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On 7 Dec 2005 09:08:57 -0800, snipped-for-privacy@gmail.com wrote:

see my other post on this topic.
From this guy's anecdotal experiences, I wouldn't touch one if you gave it to me for free.
Lg
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On 7 Dec 2005 09:08:57 -0800 snipped-for-privacy@gmail.com wrote:

Why? A belt is a belt, built according to specs from the manufacturer. (Think: width, length, grooves, and so on). The most important thing is the quality of the materials in the manufacturing of the belt, plus the overall manufacturing process.
I use Gates belts and hoses on my Porsche, Isuzu, Chevy, and Suzuki (motorcycle) - Gates outlasts the OEM.
Just because some vehicle is not made Stateside, doesnt mean Gates cant build a quality belt/etc for it.
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Sam, I'd look closely at each pulley surface, including idlers. Sometimes they wear at an angle towards the center, rather than flat across the original surface--supercharged Buicks have been esp. troublesome in my experience. The idlers have also worn with grooves from who-knows-where ? These grooved pulleys then wear grooves into the belts. HTH, s
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wrote in message> news:_0zlf.26977$dO2.> > I've been having trouble with premature belt failure for a while and can't

Thanks all. Based on the advices, I'll change the idler bearings tomorrow. My measurements came out with a full play of 0.04 inch at the top edge of the idler wheel. If I had a German service manual I'd check this number but the best manual I have is Bentley which is almost too basic and nearly useless. Here's more info on the belt issue:
68k miles 5ft-year... = car bought 76k miles 8th year.. = 2" sections of belt chipped 80k miles 9th year ..= all sections of belt splits, some chip, brand Continental 87k miles 10th year = 1" sections of belt chip, brand Continental 87k 10th year .........= will try to replace idler bearing.
If the effects of the environment is cracking the ribbed part of the Continental belt, which becomes visible only after two weeks of installation, should there be a preventative maintenance done yearly?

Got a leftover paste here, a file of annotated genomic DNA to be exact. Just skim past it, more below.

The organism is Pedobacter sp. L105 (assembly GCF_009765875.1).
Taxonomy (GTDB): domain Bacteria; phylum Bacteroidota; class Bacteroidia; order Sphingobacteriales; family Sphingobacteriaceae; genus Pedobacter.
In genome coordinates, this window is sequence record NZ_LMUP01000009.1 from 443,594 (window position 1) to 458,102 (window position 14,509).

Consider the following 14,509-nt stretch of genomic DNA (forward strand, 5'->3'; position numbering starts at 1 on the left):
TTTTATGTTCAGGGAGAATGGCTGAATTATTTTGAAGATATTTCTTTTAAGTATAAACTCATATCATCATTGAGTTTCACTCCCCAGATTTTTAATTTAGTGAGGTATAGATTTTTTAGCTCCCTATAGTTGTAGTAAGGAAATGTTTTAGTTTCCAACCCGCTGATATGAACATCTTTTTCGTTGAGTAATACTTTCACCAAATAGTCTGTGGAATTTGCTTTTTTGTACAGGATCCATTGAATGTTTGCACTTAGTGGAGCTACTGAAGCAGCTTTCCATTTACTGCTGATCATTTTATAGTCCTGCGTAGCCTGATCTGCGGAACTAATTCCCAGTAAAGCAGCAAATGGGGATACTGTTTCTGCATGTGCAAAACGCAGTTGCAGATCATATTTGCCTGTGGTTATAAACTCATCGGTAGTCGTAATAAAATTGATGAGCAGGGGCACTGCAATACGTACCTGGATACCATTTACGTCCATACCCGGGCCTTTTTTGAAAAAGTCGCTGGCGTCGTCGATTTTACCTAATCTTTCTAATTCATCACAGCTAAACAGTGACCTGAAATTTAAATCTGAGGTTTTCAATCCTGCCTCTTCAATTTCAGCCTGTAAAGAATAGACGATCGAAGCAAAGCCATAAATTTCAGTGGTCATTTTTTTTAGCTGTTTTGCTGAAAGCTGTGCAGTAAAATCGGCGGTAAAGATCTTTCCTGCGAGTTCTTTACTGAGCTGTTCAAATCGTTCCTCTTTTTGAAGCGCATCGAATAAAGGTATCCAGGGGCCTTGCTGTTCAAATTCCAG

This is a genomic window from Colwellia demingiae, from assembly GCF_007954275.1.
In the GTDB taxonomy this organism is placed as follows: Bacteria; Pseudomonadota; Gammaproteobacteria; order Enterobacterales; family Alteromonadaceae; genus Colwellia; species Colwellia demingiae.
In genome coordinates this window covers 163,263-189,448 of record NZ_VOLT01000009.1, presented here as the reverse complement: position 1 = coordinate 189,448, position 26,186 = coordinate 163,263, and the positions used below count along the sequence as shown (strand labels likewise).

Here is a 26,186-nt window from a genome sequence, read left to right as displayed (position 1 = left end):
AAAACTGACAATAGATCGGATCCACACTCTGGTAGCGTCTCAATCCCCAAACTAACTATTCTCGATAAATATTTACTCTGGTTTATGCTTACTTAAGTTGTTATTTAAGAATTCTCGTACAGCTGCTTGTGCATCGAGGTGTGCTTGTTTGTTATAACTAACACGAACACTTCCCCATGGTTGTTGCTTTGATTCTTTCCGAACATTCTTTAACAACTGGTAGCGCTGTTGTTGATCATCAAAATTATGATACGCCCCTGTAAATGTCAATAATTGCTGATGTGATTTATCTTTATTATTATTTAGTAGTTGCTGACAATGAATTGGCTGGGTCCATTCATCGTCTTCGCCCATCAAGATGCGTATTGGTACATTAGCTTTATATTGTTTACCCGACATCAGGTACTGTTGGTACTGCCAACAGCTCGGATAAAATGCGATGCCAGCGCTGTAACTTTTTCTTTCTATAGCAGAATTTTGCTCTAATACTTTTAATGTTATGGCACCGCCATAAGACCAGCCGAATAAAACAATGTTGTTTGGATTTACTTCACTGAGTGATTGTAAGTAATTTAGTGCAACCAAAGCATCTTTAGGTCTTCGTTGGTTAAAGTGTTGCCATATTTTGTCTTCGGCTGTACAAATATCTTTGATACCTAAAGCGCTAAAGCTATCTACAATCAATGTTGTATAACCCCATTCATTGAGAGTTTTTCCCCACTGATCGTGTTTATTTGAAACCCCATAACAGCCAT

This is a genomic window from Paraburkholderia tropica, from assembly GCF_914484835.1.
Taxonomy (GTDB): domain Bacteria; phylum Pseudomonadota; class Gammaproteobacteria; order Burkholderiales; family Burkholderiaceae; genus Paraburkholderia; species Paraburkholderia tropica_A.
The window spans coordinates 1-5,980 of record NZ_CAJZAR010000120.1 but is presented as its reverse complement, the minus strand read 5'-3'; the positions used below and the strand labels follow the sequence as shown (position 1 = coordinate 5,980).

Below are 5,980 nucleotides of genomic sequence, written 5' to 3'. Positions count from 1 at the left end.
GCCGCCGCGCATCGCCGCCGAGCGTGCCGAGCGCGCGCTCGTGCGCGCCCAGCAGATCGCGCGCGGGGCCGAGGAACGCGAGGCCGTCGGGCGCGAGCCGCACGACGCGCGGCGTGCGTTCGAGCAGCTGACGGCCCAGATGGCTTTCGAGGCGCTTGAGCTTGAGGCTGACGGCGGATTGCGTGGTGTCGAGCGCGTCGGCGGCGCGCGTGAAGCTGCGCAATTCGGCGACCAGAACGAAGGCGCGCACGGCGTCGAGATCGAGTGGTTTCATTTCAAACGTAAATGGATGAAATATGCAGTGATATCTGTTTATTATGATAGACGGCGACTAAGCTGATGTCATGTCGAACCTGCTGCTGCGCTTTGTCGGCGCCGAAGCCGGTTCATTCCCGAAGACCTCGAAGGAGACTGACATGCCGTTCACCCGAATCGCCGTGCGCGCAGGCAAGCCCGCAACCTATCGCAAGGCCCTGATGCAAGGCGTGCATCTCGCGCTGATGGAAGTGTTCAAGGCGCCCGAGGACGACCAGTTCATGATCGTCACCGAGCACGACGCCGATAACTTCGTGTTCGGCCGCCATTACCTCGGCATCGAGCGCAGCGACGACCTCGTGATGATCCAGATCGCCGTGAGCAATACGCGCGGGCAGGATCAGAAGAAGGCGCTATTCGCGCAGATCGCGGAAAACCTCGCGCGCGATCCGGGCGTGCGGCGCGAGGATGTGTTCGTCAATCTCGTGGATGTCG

Thanks
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On Thu, 08 Dec 2005 08:54:32 GMT, "Sam Nickaby"
wrote in message> news:_0zlf.26977$dO2.

Sam,
Unless this car is designed as a Mars Rover or is going to operate in a Venutian Atomosphere of ammonia, there is zero maintenance that should need to be done to a serpentine belt. Ever.
If you find bearings/pulleys that put uneven stress across the belt, laterally, this could lead to early fatigue of the belt. IOW, the pulleys/idlers _really_ need to be plane-parallel to eachother.
Lg
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Sam Nickaby wrote:

wrote in message> news:_0zlf.26977$dO2.

I am going to take a wild assed guess and figure you bought the belts at the same place.
My next guess is they bought the belts when the car was new or before that even and they have had them sitting on the shelf ever since.
If so, the belts have dry rotted.
I would try to buy the next belt at a different place and even change brands if one there appears dry to the touch.
Mike 86/00 CJ7 Laredo, 33x9.5 BFG Muds, 'glass nose to tail in '00 88 Cherokee 235 BFG AT's Canadian Off Road Trips Photos: Non members can still view! Aug./05 http://www.imagestation.com/album/index.html?id !20343242 (More Off Road album links at bottom of the view page)
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Sam Nickaby wrote:

Wow. 4k miles on the belt and it frags? Where have you getting your belts from? Maybe they have been sitting on the shelf too long?
--
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I see on the Car Talk website that someone wrote in with a complaint similar to yours. There conclusion was that the most likely culprit was the crankshaft vibration damper (which has been referred to as the harmonic balancer in this thread). I would think that if yours were failing to the point of causing belt failure that you would be able to see it wobble with the engine running.
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I have had several of these damned things fail over the years and there was never any obvious sign apart from throwing belts.
Huw